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Cambridge History of American Literature: volume 2 (ed. Trent, William Peterfield, 1862-1939., Erskine, John, 1879-1951., Sherman, Stuart Pratt, 1881-1926., Van Doren, Carl, 1885-1950.) 18 0 Browse Search
Bliss Perry, The American spirit in lierature: a chronicle of great interpreters 14 0 Browse Search
Edward L. Pierce, Memoir and letters of Charles Sumner: volume 3 12 0 Browse Search
Thomas Wentworth Higginson, Book and heart: essays on literature and life 10 0 Browse Search
Thomas Wentworth Higginson, Atlantic Essays 10 0 Browse Search
Cambridge History of American Literature: volume 3 (ed. Trent, William Peterfield, 1862-1939., Erskine, John, 1879-1951., Sherman, Stuart Pratt, 1881-1926., Van Doren, Carl, 1885-1950.) 10 0 Browse Search
Thomas Wentworth Higginson, Carlyle's laugh and other surprises 8 0 Browse Search
The Daily Dispatch: November 5, 1860., [Electronic resource] 8 4 Browse Search
Frank Preston Stearns, Cambridge Sketches 8 0 Browse Search
George Bancroft, History of the United States from the Discovery of the American Continent, Vol. 4, 15th edition. 6 0 Browse Search
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Eliza Frances Andrews, The war-time journal of a Georgia girl, 1864-1865, chapter 7 (search)
of his country. I don't know how father and Garnett managed it, but the fellow finally went off without the horses, followed by a parting growl from Toby. After this interruption we resumed our conversation, and became so much interested that father, Garnett, Capt. Hudson, and I sat up till twelve o'clock, much to the disgust of Mett and Mary Day, who were trying to sleep, in rooms overlooking the piazza. It was not politics, this time, either, but the relative merits of Dickens and Thackeray, and I think it would be much better if we would stick to peaceful encounters of this sort instead of the furious political battles we have, which always end in fireworks, especially when Henry and I cross swords with father-two hot-heads against one. June 5, Monday Went to call on Mrs. Elzey with some of our gentlemen, and talk over plans for a moonlight picnic on Thursday or Friday night; then to see Mrs. Foreman, and from there to the Alexanders. On my return home, found Porter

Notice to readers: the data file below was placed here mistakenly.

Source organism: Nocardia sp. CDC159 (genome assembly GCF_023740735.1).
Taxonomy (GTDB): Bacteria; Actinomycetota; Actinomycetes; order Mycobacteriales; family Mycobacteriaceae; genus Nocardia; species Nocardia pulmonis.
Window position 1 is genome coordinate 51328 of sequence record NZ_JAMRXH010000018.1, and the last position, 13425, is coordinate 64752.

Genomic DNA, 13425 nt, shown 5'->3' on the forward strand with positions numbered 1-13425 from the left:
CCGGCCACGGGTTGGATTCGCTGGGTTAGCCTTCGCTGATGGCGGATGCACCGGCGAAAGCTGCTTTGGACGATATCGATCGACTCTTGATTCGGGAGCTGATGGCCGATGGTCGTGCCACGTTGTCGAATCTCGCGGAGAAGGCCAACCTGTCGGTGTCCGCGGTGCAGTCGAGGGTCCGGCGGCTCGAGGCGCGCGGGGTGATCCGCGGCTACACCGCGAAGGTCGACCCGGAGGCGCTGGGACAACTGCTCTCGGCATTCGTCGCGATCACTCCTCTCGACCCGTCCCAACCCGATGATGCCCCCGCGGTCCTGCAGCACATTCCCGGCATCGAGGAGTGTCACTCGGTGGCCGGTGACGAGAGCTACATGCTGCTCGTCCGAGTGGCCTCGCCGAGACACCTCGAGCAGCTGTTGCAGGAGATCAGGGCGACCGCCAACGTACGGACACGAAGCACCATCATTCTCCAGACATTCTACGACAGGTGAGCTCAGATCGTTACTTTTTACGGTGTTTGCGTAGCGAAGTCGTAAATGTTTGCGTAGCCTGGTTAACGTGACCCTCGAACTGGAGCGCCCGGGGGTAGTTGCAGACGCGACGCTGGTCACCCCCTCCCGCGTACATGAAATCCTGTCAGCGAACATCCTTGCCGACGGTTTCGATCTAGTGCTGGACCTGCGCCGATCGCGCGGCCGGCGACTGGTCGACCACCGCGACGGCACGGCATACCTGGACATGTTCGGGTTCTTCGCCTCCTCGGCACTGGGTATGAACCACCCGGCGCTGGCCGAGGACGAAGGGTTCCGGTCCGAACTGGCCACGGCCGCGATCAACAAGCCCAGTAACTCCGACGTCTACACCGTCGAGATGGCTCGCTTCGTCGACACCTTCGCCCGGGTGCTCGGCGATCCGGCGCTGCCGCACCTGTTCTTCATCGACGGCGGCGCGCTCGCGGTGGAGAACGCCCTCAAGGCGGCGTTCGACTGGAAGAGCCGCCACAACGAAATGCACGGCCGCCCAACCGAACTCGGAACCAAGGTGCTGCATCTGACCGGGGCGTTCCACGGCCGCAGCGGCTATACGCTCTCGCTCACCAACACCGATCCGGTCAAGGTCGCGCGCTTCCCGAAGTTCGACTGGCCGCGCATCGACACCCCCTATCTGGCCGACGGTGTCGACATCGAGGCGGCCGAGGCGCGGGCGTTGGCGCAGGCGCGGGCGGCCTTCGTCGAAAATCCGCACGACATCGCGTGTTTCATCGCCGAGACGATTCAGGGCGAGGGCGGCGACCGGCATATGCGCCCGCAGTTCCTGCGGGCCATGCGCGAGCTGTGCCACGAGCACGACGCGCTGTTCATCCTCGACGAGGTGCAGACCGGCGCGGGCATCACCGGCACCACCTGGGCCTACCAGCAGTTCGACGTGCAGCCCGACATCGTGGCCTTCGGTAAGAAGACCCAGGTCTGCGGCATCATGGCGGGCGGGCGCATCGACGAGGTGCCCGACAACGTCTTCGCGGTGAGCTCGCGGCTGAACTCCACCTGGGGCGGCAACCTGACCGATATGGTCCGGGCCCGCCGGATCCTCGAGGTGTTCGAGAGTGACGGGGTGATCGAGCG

he gallant Lieutenant's application had been successful, and that she proposed to accompany him to the ball on horseback. As we galloped by the house, a little flaxen-haired, chubby boy, who had climbed the fence, extended his head over the top rail and jabbered at us at the top of his voice; but the handsome young lady (lid not favor us with even a glance. November, 31 It is late. Hours ago the bugles notified the boys that it was time to retire to their dens. I have been reading Thackeray's Lovell, the Widower, and as I sat alone in the silence of the middle night, the scenes depicted grew distinct and lifelike; the characters encompassed me about real living men and women; the drawing-rooms, dininghalls, parlors, opened out before me; the streets, walks, drives, were all visible, and I became a spectator instead of a reader. Suddenly a low, unearthly wail broke the stillness, and my hair stiffened somewhat at the roots, as the fancy struck me that I heard the voice of the